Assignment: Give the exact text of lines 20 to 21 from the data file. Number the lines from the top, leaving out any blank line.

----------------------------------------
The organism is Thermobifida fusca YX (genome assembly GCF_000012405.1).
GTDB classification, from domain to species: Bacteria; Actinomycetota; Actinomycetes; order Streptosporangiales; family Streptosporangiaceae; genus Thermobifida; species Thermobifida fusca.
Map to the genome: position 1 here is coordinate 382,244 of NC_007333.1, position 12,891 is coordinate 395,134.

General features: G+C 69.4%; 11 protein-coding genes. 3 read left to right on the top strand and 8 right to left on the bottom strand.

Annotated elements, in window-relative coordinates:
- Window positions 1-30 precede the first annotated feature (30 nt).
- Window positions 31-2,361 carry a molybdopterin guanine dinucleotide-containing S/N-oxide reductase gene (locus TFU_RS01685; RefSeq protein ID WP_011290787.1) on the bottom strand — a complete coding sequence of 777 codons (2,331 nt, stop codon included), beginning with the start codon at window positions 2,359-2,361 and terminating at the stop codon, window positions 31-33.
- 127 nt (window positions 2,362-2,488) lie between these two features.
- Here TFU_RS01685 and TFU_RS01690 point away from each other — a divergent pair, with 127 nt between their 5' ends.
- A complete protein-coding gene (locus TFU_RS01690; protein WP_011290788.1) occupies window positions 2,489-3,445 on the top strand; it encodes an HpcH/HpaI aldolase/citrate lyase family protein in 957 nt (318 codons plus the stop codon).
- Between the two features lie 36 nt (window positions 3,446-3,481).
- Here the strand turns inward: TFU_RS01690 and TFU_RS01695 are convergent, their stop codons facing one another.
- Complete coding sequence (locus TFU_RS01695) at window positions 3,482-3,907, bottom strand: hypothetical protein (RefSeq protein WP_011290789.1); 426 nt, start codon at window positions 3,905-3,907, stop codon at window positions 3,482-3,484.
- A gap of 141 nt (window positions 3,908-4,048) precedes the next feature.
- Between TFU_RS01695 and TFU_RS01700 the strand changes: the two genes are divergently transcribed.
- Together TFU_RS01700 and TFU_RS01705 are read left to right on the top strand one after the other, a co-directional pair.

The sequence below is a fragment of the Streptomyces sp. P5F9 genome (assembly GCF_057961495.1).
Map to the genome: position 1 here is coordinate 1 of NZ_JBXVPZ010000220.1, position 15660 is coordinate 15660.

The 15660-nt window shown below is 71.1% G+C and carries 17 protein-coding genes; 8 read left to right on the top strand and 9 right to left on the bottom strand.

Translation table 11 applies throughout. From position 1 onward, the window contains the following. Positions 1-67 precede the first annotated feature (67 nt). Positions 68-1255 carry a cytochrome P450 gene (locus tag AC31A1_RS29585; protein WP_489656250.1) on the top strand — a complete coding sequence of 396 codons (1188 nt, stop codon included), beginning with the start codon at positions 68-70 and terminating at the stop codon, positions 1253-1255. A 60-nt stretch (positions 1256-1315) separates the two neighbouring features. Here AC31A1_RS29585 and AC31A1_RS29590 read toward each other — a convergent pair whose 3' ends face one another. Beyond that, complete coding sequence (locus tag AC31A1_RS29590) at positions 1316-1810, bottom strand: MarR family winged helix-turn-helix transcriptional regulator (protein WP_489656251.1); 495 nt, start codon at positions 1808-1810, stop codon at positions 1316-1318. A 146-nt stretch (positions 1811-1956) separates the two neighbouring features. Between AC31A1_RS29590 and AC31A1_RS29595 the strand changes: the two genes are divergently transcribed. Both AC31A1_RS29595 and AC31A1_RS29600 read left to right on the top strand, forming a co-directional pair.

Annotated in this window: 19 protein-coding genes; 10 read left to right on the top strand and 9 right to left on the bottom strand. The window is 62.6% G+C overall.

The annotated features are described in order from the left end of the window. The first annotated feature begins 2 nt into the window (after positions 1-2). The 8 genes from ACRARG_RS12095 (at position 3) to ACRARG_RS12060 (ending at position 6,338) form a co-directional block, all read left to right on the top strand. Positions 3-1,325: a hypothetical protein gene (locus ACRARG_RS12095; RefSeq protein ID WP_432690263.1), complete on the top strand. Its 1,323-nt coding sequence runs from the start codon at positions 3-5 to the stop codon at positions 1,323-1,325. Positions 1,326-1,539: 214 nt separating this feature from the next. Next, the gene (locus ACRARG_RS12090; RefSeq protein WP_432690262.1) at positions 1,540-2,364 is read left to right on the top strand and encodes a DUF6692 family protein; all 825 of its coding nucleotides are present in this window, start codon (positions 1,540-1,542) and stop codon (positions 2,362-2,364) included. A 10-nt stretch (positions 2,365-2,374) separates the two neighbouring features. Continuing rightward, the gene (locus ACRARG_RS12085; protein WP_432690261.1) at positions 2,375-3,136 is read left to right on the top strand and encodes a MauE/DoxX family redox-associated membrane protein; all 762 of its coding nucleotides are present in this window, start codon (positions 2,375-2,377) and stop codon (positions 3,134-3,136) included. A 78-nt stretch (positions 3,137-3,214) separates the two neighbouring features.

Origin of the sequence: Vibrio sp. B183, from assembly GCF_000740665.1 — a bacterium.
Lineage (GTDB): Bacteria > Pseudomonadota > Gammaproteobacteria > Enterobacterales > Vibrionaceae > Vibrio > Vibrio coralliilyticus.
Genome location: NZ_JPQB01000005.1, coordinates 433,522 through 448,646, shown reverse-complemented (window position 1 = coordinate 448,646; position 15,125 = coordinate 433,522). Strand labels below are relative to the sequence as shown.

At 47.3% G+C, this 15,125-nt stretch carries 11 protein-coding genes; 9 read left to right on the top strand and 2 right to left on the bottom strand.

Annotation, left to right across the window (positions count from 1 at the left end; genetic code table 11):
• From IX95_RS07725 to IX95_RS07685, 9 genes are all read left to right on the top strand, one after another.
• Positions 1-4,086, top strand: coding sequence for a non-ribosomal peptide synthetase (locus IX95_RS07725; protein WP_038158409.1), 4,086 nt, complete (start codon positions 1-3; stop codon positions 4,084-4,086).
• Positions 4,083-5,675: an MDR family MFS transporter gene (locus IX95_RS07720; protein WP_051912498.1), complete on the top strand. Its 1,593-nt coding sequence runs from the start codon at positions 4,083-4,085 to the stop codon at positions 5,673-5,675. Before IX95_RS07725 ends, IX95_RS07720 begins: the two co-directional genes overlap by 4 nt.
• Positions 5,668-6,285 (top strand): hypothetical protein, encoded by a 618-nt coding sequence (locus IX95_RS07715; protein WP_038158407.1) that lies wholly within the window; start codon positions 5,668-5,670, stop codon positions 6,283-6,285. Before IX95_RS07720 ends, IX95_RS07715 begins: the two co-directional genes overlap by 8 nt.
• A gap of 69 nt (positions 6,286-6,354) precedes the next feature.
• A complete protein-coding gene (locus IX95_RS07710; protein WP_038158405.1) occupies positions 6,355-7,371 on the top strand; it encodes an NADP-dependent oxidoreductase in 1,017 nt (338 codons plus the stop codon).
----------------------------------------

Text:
Translation table 11 applies throughout. From position 1 onward, the window contains the following. Positions 1-67 precede the first annotated feature (67 nt). Positions 68-1255 carry a cytochrome P450 gene (locus tag AC31A1_RS29585; protein WP_489656250.1) on the top strand — a complete coding sequence of 396 codons (1188 nt, stop codon included), beginning with the start codon at positions 68-70 and terminating at the stop codon, positions 1253-1255. A 60-nt stretch (positions 1256-1315) separates the two neighbouring features. Here AC31A1_RS29585 and AC31A1_RS29590 read toward each other — a convergent pair whose 3' ends face one another. Beyond that, complete coding sequence (locus tag AC31A1_RS29590) at positions 1316-1810, bottom strand: MarR family winged helix-turn-helix transcriptional regulator (protein WP_489656251.1); 495 nt, start codon at positions 1808-1810, stop codon at positions 1316-1318. A 146-nt stretch (positions 1811-1956) separates the two neighbouring features. Between AC31A1_RS29590 and AC31A1_RS29595 the strand changes: the two genes are divergently transcribed. Both AC31A1_RS29595 and AC31A1_RS29600 read left to right on the top strand, forming a co-directional pair.

Annotated in this window: 19 protein-coding genes; 10 read left to right on the top strand and 9 right to left on the bottom strand. The window is 62.6% G+C overall.